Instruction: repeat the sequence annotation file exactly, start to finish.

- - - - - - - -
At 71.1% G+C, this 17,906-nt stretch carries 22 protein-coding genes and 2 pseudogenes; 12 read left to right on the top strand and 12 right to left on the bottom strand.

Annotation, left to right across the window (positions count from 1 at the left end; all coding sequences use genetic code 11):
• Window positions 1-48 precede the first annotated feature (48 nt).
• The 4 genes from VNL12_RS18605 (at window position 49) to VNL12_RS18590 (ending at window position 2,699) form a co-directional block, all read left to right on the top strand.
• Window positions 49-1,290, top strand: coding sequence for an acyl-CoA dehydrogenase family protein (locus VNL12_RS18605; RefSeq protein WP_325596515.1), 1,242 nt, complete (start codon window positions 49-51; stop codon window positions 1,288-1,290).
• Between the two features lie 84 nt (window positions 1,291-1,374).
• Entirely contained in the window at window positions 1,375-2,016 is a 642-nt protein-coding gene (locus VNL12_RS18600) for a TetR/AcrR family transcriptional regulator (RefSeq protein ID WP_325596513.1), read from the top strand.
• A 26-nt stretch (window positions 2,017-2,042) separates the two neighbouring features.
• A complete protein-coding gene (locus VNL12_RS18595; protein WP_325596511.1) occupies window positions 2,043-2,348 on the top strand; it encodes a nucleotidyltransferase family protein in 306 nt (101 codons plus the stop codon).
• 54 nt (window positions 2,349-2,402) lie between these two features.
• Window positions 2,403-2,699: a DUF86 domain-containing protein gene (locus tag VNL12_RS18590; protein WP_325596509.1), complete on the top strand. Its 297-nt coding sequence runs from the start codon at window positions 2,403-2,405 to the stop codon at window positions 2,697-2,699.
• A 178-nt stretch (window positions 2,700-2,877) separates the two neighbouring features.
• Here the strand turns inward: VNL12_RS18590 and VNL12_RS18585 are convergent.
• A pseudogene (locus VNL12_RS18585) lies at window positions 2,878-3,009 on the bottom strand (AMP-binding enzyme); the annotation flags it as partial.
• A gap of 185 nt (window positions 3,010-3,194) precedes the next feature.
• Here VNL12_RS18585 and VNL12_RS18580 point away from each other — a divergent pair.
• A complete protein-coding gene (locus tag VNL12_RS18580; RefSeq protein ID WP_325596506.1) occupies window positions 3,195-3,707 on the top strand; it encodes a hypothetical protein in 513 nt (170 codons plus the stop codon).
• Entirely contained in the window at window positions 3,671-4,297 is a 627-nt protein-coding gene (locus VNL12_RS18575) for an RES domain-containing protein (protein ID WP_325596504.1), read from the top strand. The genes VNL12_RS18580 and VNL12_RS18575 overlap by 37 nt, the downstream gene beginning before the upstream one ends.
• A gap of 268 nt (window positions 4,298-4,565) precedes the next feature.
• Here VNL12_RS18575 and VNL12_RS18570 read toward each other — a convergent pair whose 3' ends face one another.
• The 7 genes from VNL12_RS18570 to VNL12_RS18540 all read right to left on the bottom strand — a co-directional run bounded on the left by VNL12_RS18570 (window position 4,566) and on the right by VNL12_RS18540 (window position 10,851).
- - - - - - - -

At 71.1% G+C, this 17,906-nt stretch carries 22 protein-coding genes and 2 pseudogenes; 12 read left to right on the top strand and 12 right to left on the bottom strand.

Annotation, left to right across the window (positions count from 1 at the left end; all coding sequences use genetic code 11):
• Window positions 1-48 precede the first annotated feature (48 nt).
• The 4 genes from VNL12_RS18605 (at window position 49) to VNL12_RS18590 (ending at window position 2,699) form a co-directional block, all read left to right on the top strand.
• Window positions 49-1,290, top strand: coding sequence for an acyl-CoA dehydrogenase family protein (locus VNL12_RS18605; RefSeq protein WP_325596515.1), 1,242 nt, complete (start codon window positions 49-51; stop codon window positions 1,288-1,290).
• Between the two features lie 84 nt (window positions 1,291-1,374).
• Entirely contained in the window at window positions 1,375-2,016 is a 642-nt protein-coding gene (locus VNL12_RS18600) for a TetR/AcrR family transcriptional regulator (RefSeq protein ID WP_325596513.1), read from the top strand.
• A 26-nt stretch (window positions 2,017-2,042) separates the two neighbouring features.
• A complete protein-coding gene (locus VNL12_RS18595; protein WP_325596511.1) occupies window positions 2,043-2,348 on the top strand; it encodes a nucleotidyltransferase family protein in 306 nt (101 codons plus the stop codon).
• 54 nt (window positions 2,349-2,402) lie between these two features.
• Window positions 2,403-2,699: a DUF86 domain-containing protein gene (locus tag VNL12_RS18590; protein WP_325596509.1), complete on the top strand. Its 297-nt coding sequence runs from the start codon at window positions 2,403-2,405 to the stop codon at window positions 2,697-2,699.
• A 178-nt stretch (window positions 2,700-2,877) separates the two neighbouring features.
• Here the strand turns inward: VNL12_RS18590 and VNL12_RS18585 are convergent.
• A pseudogene (locus VNL12_RS18585) lies at window positions 2,878-3,009 on the bottom strand (AMP-binding enzyme); the annotation flags it as partial.
• A gap of 185 nt (window positions 3,010-3,194) precedes the next feature.
• Here VNL12_RS18585 and VNL12_RS18580 point away from each other — a divergent pair.
• A complete protein-coding gene (locus tag VNL12_RS18580; RefSeq protein ID WP_325596506.1) occupies window positions 3,195-3,707 on the top strand; it encodes a hypothetical protein in 513 nt (170 codons plus the stop codon).
• Entirely contained in the window at window positions 3,671-4,297 is a 627-nt protein-coding gene (locus VNL12_RS18575) for an RES domain-containing protein (protein ID WP_325596504.1), read from the top strand. The genes VNL12_RS18580 and VNL12_RS18575 overlap by 37 nt, the downstream gene beginning before the upstream one ends.
• A gap of 268 nt (window positions 4,298-4,565) precedes the next feature.
• Here VNL12_RS18575 and VNL12_RS18570 read toward each other — a convergent pair whose 3' ends face one another.
• The 7 genes from VNL12_RS18570 to VNL12_RS18540 all read right to left on the bottom strand — a co-directional run bounded on the left by VNL12_RS18570 (window position 4,566) and on the right by VNL12_RS18540 (window position 10,851).